FIGS. 6-7 are plots of transmittance and reflectance for the reflective polarizer of FIG. 5 along with emission spectra (in arbitrary units) of illustrative display panels. The display panel has a plurality of at least blue (lib), green (1 lg) and red (1 lr) light emitting pixels having respective blue (12b), green (12g) and red (12r) emission spectra including respective blue (13b), green (13g) and red (13r) emission peaks at respective blue (14b), green (14g) and red (14r) peak wavelengths. In the embodiment illustrated in FIG. 6, the display panel also includes white light emitting pixels 1 lw having white emission spectra 12w.

In some embodiments, a reflective polarizer 20 includes a plurality of alternating polymeric layers, such that for substantially normally incident light 30 and for a blue wavelength (e.g., 14b), a green wavelength (e.g., 14g), and a red wavelength (e.g., 14r), the reflective polarizer: has a transmission spectrum (Tp) including a substantially distinct (e.g., distinct or recognizably different from the remaining portion of the spectrum) blue transmission stop band 15 for the incident light polarized along a first direction (p-direction); reflects (Rp) at least about 50% of the incident light polarized along the first direction for the blue wavelength; transmits (Ts) at least about 50% of the incident light polarized along an orthogonal second direction (s-direction) for each of the blue, green and red wavelengths; and transmits (Tp) between about 50% and about 95% (or between about 60% and about 95%) of the incident light polarized along the first direction for each of the green and red wavelengths. In some embodiments, the reflective polarizer 20 reflects at least about 60% of the incident light polarized along the first direction for the blue wavelength. In some embodiments, the reflective polarizer transmits at least about 60%, or at least about 70%, or at least about 80% of the incident light polarized along the second direction (s- direction) for each of the blue, green and red wavelengths.

The blue wavelength can be any wavelength between 400 nm and 500 nm and is typically in a range of 430 nm to 490 nm. The green wavelength can be any wavelength between 500 nm and 600 nm and is typically in a range of 510 nm to 570 nm. The red wavelength can be any wavelength between 600 nm and 700 nm and is typically in a range of 600 nm to 660 nm. The blue, green, and red wavelengths can correspond to blue, green, and red peak emission wavelengths of a display panel, for example.

The substantially distinct blue transmission stop band 15 has a first band edge 16 where the transmittance of the reflective polarizer decreases with increasing wavelength and an opposing second band edge 17 where the transmittance of the reflective polarizer increases with increasing wavelength. The first and second band edges having respective first and second slope magnitudes SI and S2. The slopes can be taken to be the slopes of best line fits to the band edges over a wavelength range where the transmittance shifts from about 1.2 times a minimum transmittance in the band to about 80 percent of an average transmittance on either side of the band. Alternatively, the slopes can be taken to be a ratio of a change in transmittance by a fixed amount (e.g., a change of 0.3 or 30%) divided by the wavelength range over which this change occurs. For example, in FIG. 5, SI can be taken to be the change in transmittance 18 divided by the wavelength range 99 and S2 can be taken to be the change in transmittance 18 divided by the wavelength range 19. In some embodiments, S1/S2 > 2, or S1/S2 > 3, or S1/S2 > 4.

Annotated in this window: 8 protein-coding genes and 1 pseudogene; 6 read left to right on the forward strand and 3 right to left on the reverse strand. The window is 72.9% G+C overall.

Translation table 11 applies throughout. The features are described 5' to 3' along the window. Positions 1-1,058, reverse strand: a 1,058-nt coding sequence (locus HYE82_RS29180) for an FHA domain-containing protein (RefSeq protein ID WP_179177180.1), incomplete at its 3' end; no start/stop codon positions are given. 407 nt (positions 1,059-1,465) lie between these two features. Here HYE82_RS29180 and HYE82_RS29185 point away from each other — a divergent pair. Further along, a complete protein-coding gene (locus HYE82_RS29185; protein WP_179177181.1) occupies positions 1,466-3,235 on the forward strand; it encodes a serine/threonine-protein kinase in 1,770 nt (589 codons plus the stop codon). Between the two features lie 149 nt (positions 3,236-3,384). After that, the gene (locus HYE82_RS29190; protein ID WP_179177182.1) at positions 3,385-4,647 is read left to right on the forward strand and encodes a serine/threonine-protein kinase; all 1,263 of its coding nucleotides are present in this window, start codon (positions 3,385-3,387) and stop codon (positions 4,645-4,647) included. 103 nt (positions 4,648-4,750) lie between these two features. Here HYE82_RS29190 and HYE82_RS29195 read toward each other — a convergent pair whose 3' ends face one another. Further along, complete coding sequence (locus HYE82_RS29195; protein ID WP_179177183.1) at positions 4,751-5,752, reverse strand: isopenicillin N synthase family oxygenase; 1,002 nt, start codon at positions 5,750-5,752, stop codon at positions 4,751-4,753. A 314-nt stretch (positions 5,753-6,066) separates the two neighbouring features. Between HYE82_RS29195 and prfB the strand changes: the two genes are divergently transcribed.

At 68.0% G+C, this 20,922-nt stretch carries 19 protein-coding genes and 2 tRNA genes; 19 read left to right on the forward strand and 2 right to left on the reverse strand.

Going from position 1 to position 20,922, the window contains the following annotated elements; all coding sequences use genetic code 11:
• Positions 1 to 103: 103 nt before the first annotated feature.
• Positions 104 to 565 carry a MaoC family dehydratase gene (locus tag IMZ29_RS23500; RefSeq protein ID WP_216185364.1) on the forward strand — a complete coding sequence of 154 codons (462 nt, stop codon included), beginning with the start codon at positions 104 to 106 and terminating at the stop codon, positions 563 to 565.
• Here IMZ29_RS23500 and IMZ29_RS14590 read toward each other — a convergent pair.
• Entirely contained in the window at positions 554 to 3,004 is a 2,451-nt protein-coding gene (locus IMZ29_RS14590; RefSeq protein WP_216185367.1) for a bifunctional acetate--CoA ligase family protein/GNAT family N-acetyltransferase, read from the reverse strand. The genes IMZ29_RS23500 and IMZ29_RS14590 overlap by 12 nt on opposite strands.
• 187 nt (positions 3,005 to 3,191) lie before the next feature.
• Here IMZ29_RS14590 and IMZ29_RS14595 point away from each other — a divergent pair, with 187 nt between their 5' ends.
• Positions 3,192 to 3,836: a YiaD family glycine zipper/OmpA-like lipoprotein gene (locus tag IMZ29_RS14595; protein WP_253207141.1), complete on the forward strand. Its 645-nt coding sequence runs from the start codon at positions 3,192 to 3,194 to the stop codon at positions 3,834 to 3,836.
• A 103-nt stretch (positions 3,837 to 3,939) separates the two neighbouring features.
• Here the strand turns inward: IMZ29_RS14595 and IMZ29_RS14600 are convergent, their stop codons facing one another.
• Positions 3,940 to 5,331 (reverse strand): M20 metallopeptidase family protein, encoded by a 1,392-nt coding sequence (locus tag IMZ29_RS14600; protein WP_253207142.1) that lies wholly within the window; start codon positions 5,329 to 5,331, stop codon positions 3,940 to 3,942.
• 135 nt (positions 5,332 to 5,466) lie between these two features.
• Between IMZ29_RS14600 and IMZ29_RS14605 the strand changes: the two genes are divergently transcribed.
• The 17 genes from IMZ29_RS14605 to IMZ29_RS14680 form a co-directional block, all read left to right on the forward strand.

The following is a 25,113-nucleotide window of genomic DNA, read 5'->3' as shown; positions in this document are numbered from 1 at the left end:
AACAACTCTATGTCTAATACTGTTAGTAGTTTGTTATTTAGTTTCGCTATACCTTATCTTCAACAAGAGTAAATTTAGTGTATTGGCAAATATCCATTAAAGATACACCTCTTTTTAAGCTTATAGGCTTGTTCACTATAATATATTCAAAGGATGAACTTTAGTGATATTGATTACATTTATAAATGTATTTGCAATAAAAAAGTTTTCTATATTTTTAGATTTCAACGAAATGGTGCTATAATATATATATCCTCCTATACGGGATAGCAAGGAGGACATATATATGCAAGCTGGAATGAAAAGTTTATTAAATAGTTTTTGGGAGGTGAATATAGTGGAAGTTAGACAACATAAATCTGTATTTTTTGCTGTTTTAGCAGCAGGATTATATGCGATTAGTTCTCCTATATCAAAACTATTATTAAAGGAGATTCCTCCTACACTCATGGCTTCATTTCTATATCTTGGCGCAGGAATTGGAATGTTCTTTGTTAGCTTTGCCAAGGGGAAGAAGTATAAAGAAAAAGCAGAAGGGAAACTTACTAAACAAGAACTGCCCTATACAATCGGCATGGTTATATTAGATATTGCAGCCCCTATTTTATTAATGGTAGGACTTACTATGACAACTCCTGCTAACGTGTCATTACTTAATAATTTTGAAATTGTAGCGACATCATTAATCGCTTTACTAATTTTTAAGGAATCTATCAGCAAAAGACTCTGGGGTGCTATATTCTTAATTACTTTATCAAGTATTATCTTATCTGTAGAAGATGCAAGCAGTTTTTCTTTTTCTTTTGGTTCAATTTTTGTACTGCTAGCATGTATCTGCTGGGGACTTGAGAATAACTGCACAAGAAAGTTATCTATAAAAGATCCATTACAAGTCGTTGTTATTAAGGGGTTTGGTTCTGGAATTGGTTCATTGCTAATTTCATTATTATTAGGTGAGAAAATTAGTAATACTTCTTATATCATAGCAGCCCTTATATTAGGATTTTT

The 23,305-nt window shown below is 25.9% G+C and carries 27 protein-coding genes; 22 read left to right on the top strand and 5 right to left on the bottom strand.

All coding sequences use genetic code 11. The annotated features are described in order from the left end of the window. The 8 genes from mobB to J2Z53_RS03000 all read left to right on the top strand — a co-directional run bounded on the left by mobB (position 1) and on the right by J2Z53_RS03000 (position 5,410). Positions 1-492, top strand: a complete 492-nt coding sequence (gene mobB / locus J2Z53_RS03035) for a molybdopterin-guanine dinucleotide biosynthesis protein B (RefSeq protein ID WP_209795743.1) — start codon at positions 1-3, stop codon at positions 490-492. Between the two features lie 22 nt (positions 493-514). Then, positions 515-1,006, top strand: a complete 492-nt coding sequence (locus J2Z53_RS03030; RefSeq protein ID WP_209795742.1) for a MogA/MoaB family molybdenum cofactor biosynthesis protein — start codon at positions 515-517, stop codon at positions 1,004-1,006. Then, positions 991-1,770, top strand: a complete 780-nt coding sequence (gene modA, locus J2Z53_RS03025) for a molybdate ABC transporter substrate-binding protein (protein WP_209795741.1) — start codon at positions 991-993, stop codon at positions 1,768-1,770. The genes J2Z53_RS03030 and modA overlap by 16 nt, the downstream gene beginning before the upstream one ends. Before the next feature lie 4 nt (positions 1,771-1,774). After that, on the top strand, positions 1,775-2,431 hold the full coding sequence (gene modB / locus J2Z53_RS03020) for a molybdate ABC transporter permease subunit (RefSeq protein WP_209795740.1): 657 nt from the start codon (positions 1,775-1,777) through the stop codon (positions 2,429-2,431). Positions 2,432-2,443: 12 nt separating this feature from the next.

In some embodiments, a reflective polarizer 20 includes a plurality of alternating polymeric layers, such that for substantially normally incident light 30 and for a blue wavelength (e.g., 14b), a green wavelength (e.g., 14g), and a red wavelength (e.g., 14r), the reflective polarizer: reflects (Rp) at least about 50% of the incident light polarized along a first direction (p- direction) for the blue wavelength; transmits (Ts) at least about 50% of the incident light polarized along an orthogonal second direction (s-direction) for each of the blue, green and red wavelengths; and transmits Tb, Tg and Tr % of the incident light polarized along the first direction at the respective blue, green and red wavelengths. Tb is less than each of Tg and Tr by at least 30% (or, equivalently, by at least 0.3 when expressed in range of 0 to 1). Tg and Tr are within 20% (or, equivalently, 0.2 when expressed in a range of 0 to 1) of each other. In some embodiments, Tg and Tr are within 10% of each other, or within 7% of each other. The reflection and transmission can be in the ranges described elsewhere. A smallest wavelength range (e.g., 19) over which the transmittance of the reflective polarizer 20 for the incident light polarized along the first direction increases with increasing wavelength by at least about 30% is at least 25 nm wide and disposed between the blue and green wavelengths.